How “Macron’s mission” aims to shape France’s foreign policy

Newly elected French President Emmanuel Macron has swept into power under a banner discounting “imported neoconservatism” in France. Now as the young head of state sets out to realign the troubled EU, all eyes are focused on what his mission will entail.

In the below analysis by Global Research, a Canada-based think tank, the result of France’s election is distilled down to this: “the EU won the French election, in the person of Emmanuel Macron.”

Similar to Obama’s victorious campaign in the US, Macron won on the promise of hope — hope that the EU can make due on its social contract to provide economic and political protection to its people. But trade imbalances and unregulated internal competition have reduced trust among EU member states. Macron will aim to patch up these grievances as he works to convince Germany to move from austerity to prosperity measures.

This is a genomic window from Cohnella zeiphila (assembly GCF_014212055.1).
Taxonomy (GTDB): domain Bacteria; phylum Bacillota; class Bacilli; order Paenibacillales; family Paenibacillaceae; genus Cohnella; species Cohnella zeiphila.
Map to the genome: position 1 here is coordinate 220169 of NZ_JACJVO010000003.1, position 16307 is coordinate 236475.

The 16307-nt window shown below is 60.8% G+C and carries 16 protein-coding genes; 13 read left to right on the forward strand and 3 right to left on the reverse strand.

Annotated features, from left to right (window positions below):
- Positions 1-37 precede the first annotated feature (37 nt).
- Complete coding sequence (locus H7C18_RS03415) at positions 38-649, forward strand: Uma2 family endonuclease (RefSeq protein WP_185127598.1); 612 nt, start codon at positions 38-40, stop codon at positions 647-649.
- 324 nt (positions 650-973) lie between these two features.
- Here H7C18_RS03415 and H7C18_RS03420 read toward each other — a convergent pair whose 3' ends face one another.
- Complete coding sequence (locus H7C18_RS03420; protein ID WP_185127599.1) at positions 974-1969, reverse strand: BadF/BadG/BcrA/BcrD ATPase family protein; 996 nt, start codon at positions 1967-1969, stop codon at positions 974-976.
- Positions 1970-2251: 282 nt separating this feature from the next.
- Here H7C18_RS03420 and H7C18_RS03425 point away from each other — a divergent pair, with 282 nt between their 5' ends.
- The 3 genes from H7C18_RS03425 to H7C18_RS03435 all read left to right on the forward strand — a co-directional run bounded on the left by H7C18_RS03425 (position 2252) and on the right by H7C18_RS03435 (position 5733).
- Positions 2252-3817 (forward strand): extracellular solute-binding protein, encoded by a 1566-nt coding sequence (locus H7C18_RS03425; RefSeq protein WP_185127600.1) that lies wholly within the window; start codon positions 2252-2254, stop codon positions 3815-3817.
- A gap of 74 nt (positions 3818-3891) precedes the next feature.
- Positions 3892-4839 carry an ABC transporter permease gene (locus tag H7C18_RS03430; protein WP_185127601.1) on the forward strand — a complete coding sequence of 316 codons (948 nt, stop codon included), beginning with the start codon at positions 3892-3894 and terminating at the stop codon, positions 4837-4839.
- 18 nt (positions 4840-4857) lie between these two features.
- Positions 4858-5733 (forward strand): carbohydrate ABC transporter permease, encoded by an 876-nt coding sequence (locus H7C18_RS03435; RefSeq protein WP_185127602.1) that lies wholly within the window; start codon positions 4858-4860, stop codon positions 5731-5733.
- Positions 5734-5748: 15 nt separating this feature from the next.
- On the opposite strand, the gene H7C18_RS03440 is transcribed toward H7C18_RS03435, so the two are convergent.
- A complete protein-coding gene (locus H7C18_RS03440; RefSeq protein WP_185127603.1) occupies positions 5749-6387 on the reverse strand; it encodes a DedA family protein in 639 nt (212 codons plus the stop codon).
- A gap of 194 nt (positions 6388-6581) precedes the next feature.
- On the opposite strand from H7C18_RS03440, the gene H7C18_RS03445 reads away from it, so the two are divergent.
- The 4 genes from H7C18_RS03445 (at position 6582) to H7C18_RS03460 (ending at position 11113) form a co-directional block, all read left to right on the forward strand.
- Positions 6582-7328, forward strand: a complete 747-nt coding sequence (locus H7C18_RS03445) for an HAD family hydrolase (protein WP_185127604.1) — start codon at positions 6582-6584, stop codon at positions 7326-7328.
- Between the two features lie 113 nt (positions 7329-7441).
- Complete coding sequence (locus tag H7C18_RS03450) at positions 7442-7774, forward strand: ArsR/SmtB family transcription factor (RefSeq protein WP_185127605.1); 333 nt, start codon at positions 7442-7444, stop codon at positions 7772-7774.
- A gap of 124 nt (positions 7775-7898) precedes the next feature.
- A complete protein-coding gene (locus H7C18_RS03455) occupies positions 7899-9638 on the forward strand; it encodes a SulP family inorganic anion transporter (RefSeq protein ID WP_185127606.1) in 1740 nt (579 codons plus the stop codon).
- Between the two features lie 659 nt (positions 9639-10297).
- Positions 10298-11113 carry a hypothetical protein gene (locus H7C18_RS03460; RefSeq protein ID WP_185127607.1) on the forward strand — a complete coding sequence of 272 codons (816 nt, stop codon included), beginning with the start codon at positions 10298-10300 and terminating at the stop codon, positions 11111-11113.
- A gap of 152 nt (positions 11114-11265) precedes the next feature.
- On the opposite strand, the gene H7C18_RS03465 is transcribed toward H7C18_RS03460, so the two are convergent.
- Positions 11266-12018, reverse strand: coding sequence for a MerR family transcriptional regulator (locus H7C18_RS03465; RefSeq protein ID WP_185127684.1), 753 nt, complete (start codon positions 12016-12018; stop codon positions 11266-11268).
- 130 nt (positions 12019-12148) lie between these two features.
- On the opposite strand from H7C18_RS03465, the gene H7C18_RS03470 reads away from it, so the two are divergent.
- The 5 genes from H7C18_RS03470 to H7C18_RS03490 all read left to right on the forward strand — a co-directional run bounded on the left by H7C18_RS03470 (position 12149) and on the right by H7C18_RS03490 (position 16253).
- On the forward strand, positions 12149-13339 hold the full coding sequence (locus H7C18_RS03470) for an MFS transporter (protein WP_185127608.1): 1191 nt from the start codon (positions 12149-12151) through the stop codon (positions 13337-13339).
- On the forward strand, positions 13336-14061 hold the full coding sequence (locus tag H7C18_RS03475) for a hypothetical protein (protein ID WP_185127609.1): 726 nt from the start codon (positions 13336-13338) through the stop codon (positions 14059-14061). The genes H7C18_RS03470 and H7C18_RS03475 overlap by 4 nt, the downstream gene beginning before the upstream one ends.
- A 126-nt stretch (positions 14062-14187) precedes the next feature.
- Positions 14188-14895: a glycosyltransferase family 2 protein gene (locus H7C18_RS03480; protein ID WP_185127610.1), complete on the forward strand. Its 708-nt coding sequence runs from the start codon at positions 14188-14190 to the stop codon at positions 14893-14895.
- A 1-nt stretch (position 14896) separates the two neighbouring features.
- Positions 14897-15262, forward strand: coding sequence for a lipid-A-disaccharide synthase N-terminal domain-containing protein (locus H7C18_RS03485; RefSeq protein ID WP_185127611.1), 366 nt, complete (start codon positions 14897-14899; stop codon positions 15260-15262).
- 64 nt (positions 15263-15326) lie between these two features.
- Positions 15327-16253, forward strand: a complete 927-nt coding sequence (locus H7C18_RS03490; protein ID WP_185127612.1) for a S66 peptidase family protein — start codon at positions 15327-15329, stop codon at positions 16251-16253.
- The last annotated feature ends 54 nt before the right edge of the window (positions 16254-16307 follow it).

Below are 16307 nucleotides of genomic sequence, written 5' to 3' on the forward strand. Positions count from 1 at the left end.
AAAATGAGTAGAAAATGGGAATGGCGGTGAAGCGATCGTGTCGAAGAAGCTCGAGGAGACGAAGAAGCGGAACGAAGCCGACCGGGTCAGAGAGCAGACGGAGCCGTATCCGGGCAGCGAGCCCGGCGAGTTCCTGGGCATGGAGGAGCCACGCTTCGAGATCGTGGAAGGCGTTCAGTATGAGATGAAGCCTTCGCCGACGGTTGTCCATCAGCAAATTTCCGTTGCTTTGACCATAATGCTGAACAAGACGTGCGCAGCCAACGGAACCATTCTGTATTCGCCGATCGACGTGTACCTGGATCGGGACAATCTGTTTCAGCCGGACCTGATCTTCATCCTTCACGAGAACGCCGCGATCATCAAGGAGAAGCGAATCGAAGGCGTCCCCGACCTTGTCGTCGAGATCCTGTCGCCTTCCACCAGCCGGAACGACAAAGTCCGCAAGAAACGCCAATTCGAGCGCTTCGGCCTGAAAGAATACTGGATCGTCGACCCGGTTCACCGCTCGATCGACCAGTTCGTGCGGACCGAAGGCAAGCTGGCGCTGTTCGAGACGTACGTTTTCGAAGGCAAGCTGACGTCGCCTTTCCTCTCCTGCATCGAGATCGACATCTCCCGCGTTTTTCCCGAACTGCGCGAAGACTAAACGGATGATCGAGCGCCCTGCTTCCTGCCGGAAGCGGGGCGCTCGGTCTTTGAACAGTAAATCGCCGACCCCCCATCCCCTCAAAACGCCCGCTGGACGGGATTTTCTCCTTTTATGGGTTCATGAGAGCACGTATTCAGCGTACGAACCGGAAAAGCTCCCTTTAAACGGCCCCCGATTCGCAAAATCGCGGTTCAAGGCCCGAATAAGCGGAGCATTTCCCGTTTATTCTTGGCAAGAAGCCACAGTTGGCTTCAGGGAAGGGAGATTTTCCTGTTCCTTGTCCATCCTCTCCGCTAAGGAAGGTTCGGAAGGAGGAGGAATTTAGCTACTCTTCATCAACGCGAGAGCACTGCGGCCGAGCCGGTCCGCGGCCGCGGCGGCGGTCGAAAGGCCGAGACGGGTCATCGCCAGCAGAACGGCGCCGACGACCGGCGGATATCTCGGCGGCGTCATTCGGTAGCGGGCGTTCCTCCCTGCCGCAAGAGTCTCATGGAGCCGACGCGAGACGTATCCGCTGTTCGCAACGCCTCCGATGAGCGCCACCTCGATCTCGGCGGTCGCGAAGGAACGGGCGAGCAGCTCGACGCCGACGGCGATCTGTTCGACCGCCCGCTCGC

This can be seen clearly on the peripheries of the EU, in Greece. Macron has long been a champion of anti-austerity measures, and he plans to lead a charge to employ a more lenient  policy by collecting less debt when Greece is in the economic doldrums, and more when the country regains is strength.

On Syria, Macron has broken away from his predecessors and the US, declaring that democracy cannot be a panacea forced upon nations from the outside. This suggests that France could be more open to finding a compromise with Assad.

On the Ukraine-Russia crisis, he appears to be taking an ambiguious stance, in a move that could see the issue fall into a semi-permanent abeyance.

In the Gulf, considering the large-scale investments Qatar has in France — including a Champs-Elysees shopping mall and the Lido cabaret — Macron could end up being be a strong supporter of the ostracized nation, as the outlook for any particular resolution to its row with four Arab nations looks increasingly unlikely.